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How the pollen travels?

The pollen of many plants is transported by air after being released from the slopes or cones shaken by the wind. Water also serves as a means of transporting pollen to some aquatic plants. As the result of pollination by air is unpredictable, trees and other plants that depend on such pollination produce huge amounts of pollen. * For people who have hay fever, this abundance causes great problems.

Although wind is an effective tool for pollination of many types of trees and grasses, the colorful plants that do not grow very busy need a more efficient way of pollination. How can pollen from such plants reach out to others of the same kind that are miles away? With the help of excellent courier services offered by bats, birds and insects! But of course they do not carry the pollen from one flower to another without getting paid for their labor.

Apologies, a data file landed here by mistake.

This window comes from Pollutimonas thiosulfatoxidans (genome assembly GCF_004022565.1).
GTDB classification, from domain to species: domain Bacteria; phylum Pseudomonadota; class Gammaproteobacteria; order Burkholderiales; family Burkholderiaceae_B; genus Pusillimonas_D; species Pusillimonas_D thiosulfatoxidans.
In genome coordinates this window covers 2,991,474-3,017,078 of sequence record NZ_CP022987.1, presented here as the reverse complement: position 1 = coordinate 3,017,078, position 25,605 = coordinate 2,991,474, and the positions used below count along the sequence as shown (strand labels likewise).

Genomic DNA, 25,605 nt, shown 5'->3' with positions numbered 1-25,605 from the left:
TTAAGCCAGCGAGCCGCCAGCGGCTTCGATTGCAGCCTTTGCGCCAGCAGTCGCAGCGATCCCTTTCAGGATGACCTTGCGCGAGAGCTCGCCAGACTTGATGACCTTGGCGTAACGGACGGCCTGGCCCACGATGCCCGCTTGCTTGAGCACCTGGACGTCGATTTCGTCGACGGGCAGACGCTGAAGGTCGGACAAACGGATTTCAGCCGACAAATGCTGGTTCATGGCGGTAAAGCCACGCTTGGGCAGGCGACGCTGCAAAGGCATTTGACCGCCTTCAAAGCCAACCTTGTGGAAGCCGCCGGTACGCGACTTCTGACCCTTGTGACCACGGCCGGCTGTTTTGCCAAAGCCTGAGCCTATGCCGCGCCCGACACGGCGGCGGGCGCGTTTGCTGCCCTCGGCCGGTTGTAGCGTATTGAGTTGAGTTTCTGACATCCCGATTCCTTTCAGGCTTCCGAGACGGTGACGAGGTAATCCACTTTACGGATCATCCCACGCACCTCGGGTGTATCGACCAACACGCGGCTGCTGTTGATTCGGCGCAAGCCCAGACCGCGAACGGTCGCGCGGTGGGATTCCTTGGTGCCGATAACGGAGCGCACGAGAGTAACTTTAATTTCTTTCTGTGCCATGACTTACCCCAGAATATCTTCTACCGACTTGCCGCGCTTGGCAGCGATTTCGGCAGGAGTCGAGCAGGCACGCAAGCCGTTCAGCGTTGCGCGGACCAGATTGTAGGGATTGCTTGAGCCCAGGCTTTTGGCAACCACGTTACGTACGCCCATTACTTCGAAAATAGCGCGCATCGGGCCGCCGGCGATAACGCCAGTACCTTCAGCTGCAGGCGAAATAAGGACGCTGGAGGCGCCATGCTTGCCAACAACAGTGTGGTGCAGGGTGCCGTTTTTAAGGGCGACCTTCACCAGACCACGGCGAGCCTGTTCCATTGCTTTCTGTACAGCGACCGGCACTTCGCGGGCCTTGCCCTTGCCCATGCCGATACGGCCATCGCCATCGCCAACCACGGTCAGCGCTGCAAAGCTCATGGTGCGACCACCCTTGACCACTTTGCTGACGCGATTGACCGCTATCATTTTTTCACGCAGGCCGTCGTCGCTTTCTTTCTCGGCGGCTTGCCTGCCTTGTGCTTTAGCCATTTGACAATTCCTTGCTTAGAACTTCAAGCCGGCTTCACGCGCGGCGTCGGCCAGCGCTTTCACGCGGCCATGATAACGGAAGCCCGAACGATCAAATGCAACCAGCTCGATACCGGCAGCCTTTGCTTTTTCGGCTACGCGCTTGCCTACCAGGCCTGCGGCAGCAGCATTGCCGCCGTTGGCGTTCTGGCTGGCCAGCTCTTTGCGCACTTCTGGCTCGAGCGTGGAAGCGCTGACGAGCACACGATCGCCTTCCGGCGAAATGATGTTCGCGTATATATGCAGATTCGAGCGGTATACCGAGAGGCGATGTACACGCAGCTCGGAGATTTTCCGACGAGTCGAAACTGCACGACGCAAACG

Flowers offer these pollinators a delicious nectar that they can not resist. As they try to reach him, they always adhere a lot of pollen on their bodies. When they go looking for another nectar, they take the pollen to the next flower.

Pollination is most often done by insects, especially in moderate climates. These small workers visit countless flowers every day, feeding on nectar and pollen. * Professor May Beerbaum says, “Maybe the most important contribution of insects to the health and vitality of humans is something that is rarely evaluated, namely pollination “Usually, the colors of the orchard trees depend on cross-pollination to give a rich harvest. So we see how important it is for people to transport pollen.


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Written by lacho59


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